Economic uncertainty, political conflict, and recovery from the COVID-19 pandemic have created significant challenges in the real estate industry in recent years. Economies around the world are raising interest rates making it more expensive to take out mortgages. There is decrease in demand for office space but increase in demand for warehouses as e-commerce increases in popularity. Rapid population growth and cost pressures have increased housing shortages around the world. According to the World Bank, about 1.6bn people are expected to be affected by the housing shortage by 2025. Also, due to political tensions, some companies are onshoring their offices.
Sub-Saharan Africa Real Estate
Apart from the poor availability of data on transactions, valuations of properties, and lack of international investors, the real estate sector in Sub-Saharan Africa has faced similar problems with the rest of the world. The impact of remote work has hit some SSA cities harder than those in the US, Europe and Asia. According to a report by Knight Frank, Johannesburg has a 18.7% office vacancy rate compared to London with a 9% vacancy rate. The residential sector has seen rapid growth mainly as a result of urbanisation as people seek better living conditions.
Zimbabwe Real Estate
The Zimbabwean economy continues to face inflation, currency, and exchange rate headwinds affecting economic activity which in turn affect the property sector. As of June 2023, the inflation rate stood at 175.8%, with a month-on- month inflation rate of 74.5% according to ZIMSTATS. Due to disparities between the official and parallel exchange rate, suppliers of construction materials practice forward pricing leading to significant cost pressures on property owners and developers. The market also remains affected by slow space uptake in the CBDs due to low formal economic activity. The retail and residential sectors continue to benefit from increased demand for quality space.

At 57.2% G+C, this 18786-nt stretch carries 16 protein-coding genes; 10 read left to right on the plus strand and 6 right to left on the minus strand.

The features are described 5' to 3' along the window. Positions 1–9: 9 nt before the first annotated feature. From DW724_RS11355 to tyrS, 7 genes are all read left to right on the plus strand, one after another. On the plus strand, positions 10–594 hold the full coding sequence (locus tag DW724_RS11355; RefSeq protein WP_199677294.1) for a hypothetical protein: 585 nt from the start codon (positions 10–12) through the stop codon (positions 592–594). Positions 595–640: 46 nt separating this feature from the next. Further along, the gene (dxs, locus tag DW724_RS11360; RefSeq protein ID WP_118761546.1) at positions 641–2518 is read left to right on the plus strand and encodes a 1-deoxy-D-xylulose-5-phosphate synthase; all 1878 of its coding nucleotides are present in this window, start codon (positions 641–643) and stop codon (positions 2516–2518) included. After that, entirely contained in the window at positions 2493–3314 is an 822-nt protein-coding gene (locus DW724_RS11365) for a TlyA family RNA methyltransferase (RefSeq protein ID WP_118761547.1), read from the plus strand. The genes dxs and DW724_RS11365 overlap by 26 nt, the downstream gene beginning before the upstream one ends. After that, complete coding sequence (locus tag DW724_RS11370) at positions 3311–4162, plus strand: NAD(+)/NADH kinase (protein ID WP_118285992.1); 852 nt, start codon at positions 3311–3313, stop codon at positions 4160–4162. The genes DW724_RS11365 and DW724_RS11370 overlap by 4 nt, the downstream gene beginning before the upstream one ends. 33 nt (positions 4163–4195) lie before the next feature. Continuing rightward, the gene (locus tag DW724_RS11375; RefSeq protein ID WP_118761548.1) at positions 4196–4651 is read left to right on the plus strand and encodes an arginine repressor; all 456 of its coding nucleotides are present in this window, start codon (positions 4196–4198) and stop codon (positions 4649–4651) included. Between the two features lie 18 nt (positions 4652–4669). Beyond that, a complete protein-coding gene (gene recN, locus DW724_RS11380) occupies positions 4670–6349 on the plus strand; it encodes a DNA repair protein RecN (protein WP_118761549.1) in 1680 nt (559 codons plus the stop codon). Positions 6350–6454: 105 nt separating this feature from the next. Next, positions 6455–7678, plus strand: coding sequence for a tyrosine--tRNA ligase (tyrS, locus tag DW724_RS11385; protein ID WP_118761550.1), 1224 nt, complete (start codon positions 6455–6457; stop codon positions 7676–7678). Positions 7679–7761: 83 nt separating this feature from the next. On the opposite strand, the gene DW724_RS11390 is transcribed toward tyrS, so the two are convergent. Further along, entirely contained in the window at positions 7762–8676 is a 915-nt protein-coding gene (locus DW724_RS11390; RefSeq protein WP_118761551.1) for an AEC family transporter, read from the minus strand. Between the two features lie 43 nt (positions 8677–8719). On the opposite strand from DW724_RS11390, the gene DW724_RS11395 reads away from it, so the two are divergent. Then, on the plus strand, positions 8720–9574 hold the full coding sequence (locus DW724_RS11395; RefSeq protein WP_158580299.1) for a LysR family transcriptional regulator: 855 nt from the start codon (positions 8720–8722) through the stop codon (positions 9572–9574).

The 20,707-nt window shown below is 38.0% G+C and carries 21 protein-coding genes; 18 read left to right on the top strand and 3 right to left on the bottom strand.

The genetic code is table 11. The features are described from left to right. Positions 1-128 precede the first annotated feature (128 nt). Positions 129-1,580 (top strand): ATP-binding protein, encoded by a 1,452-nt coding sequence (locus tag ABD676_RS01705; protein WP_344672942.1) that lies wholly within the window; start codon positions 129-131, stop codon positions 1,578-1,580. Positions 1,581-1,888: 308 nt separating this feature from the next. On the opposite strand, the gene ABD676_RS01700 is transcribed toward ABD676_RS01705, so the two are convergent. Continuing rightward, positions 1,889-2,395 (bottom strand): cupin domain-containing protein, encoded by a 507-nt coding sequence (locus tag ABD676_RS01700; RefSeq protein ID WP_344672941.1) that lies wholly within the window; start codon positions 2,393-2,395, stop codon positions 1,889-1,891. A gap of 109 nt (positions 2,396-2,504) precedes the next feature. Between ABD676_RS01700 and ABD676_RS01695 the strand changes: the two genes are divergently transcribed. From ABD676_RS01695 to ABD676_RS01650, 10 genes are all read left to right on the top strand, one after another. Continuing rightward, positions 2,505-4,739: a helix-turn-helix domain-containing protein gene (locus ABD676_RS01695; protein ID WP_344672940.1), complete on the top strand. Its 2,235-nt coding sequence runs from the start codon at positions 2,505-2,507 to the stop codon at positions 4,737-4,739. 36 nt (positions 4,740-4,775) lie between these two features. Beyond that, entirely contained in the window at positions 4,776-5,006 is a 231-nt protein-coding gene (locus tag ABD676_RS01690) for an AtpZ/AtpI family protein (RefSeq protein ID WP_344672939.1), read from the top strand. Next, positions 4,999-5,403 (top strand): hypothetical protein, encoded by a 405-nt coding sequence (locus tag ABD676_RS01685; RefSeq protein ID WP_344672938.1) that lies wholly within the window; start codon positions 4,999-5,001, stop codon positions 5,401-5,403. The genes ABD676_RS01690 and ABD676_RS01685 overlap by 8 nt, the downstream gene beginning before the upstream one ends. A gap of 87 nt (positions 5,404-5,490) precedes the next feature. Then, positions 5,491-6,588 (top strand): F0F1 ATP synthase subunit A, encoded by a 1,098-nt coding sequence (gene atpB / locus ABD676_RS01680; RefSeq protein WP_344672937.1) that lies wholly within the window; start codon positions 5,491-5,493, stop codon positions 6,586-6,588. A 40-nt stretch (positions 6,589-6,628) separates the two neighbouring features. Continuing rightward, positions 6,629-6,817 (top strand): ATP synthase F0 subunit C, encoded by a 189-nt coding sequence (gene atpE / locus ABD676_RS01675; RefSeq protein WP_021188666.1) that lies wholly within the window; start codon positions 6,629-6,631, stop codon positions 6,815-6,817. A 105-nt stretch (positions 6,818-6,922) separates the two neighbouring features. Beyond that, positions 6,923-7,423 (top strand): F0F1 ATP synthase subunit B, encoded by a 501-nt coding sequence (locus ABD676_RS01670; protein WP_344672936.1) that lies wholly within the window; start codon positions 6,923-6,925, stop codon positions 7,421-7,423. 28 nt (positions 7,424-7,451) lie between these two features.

Zimbabwe Real Estate Equities
Selected real estate companies on the ZSE and VFEX are trading at an average P/BK ratio of 2.1x and mean of 0.4x compared to an SSA average of 0.5x and global average of 2.8x. Relative to the regional and global peers, only First Mutual Properties and Mashonaland Holdings present buying opportunities. The Tigere REIT seems demanding at a P/BK of 1.5x compared to an SSA average of 0.6x and global average of 1.0x. However, dividend yields for listed real estate companies are way below both the ZWL and USD inflation rates which are currently standing at 175% and 8.5% respectively. For FY2022, First Mutual properties and Mashonaland Holdings had 3% and 1% dividend yields respectively. West Prop was only listed earlier this year, so it hasn’t declared a dividend.